In the early twentieth century, Americans placed carpet cushion beneath area rugs for added comfort underfoot and increased insulation. Eventually, carpet cushion use was expanded as homeowners took advantage of its inherent thermal qualities for increased insulation.

Some of the first carpet cushion was made from cattle hair, obtained as a by-product of the leather tanning process, because of its great resilience and durability. However, between the 1930s and 1950s, the tremendous growth of the tufted carpet industry caused an increase in carpet production, which exceeded the availability of cattle hair. Gradually, hair carpet cushion became a mixture of the jute plant because its qualities were similar to those of cattle hair. Today, this natural fiber underlay of hair and rubberized jute comprises about 2 percent of the current carpet cushion market.

Synthetic carpet cushion, also part of the fiber cushion family, is made by needlepunching off-grade carpet fibers. Although synthetic carpet cushion use has experienced rapid growth over the last three decades, it constitutes about 5 percent of the current carpet cushion market.

After World War II -- to meet the burgeoning demand for tufted carpet -- sponge rubber carpet cushion emerged. Made from natural rubber or styrene and butadiene rubber developed by tire companies during the war, sponge rubber is, by definition, an elastic porous mass with interconnecting cells obtained by combining rubber with blowing agents under heat-intense conditions. This gives the cushion its sponge-like effect. Today, three plants in the United States manufacture sponge rubber carpet cushion, totaling about 4 percent of the carpet cushion market.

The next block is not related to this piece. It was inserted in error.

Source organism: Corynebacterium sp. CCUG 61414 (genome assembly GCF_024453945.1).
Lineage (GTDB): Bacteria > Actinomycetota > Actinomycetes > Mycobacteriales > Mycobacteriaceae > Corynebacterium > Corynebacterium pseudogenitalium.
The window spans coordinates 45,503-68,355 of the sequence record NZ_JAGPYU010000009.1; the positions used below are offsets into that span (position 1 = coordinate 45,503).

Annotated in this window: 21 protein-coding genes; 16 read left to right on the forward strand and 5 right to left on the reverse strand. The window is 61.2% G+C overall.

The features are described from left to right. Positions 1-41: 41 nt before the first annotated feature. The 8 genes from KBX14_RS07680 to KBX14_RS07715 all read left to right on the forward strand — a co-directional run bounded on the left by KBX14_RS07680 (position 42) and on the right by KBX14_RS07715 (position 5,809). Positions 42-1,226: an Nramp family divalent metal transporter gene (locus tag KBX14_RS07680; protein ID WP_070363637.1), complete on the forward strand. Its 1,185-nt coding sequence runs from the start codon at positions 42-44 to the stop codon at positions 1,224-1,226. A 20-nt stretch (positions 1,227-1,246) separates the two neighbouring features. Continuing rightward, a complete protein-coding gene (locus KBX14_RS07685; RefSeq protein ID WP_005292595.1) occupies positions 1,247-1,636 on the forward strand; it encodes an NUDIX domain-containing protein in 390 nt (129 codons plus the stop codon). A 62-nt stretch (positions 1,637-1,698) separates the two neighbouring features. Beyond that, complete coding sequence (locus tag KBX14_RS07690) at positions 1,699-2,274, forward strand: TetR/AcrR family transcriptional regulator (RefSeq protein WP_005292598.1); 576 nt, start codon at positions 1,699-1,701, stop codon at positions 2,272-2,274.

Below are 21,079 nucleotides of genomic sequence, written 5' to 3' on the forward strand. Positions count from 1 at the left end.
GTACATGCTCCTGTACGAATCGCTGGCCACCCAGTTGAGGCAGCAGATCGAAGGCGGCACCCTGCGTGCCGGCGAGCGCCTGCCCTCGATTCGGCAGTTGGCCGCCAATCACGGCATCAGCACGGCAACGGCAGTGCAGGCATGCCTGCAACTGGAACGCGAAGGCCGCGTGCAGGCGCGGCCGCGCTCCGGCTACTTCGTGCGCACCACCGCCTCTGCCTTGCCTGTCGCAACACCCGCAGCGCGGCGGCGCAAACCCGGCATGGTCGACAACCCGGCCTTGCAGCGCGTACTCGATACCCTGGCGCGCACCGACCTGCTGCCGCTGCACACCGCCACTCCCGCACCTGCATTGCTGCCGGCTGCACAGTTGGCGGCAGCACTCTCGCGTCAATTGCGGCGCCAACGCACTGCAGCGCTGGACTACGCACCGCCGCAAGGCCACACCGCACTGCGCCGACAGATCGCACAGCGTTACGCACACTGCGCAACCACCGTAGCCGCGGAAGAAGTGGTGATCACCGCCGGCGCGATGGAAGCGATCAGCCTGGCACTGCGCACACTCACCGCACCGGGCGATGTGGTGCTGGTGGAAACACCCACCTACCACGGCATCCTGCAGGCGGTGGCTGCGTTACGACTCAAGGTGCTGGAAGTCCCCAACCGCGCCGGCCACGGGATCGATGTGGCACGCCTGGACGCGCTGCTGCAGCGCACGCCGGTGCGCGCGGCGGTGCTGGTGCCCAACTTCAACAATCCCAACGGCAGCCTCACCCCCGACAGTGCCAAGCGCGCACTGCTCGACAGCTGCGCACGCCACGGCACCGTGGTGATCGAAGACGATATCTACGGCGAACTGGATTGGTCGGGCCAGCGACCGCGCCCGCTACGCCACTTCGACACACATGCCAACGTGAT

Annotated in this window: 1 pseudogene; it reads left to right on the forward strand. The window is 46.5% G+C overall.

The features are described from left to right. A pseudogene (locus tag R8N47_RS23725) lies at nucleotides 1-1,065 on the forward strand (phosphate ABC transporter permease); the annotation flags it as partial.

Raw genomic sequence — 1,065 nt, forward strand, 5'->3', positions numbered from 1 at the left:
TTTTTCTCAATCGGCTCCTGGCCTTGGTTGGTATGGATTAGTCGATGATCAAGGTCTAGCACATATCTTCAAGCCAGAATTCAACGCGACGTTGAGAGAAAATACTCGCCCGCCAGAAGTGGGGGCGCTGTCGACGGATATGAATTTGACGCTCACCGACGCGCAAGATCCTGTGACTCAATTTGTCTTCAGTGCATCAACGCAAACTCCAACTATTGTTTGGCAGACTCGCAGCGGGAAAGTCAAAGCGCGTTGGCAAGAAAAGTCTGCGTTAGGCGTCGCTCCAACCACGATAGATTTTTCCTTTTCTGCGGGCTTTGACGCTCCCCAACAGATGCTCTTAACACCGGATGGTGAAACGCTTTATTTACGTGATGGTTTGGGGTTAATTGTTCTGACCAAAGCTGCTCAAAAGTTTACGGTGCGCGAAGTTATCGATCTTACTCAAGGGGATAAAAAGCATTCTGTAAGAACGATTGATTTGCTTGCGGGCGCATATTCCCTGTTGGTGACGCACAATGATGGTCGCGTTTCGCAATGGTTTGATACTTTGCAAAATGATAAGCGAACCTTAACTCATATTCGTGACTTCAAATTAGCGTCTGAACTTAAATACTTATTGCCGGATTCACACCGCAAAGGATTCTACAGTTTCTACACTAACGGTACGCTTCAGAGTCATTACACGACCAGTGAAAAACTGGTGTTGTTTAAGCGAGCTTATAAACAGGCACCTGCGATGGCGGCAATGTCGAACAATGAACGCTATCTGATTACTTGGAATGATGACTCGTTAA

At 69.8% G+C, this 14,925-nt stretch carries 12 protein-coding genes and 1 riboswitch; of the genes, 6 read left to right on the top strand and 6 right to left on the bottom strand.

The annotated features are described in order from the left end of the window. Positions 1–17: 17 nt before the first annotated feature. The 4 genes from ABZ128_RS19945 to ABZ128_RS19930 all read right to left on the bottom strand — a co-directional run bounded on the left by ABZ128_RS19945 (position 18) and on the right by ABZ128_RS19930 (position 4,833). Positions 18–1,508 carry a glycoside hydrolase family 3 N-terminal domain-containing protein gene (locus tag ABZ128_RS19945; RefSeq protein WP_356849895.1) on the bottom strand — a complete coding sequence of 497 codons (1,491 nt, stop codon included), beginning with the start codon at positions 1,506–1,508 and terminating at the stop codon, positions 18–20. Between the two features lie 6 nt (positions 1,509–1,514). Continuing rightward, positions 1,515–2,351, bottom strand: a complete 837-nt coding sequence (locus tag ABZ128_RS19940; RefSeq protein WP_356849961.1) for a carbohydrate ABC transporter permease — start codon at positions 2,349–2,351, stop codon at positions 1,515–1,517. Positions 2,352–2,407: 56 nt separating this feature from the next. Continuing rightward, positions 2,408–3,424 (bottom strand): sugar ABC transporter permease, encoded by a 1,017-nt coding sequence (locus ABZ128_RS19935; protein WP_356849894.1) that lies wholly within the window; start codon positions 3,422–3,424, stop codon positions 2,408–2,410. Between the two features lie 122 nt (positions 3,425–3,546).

The remainder of today’s carpet cushion business in the United States belongs to polyurethane foam -- both prime and bonded -- mainly because of its versatility, permitting it to be used in the manufacture of prime, graft, densified, bonded, and mechanically frothed carpet cushion. Each year, around 700 million pounds of polyurethane foam trim is gathered from all over the world from the manufacture of such items as sofas, chairs, mattresses, automotive interiors (i.e. door panels, seat cushions, etc.), textiles and clothing. This polyurethane foam trim is compressed, baled and transported to approximately 30 U.S. factories where it is recycled into bonded carpet cushion, making it one of the largest uses of recycled materials in the world.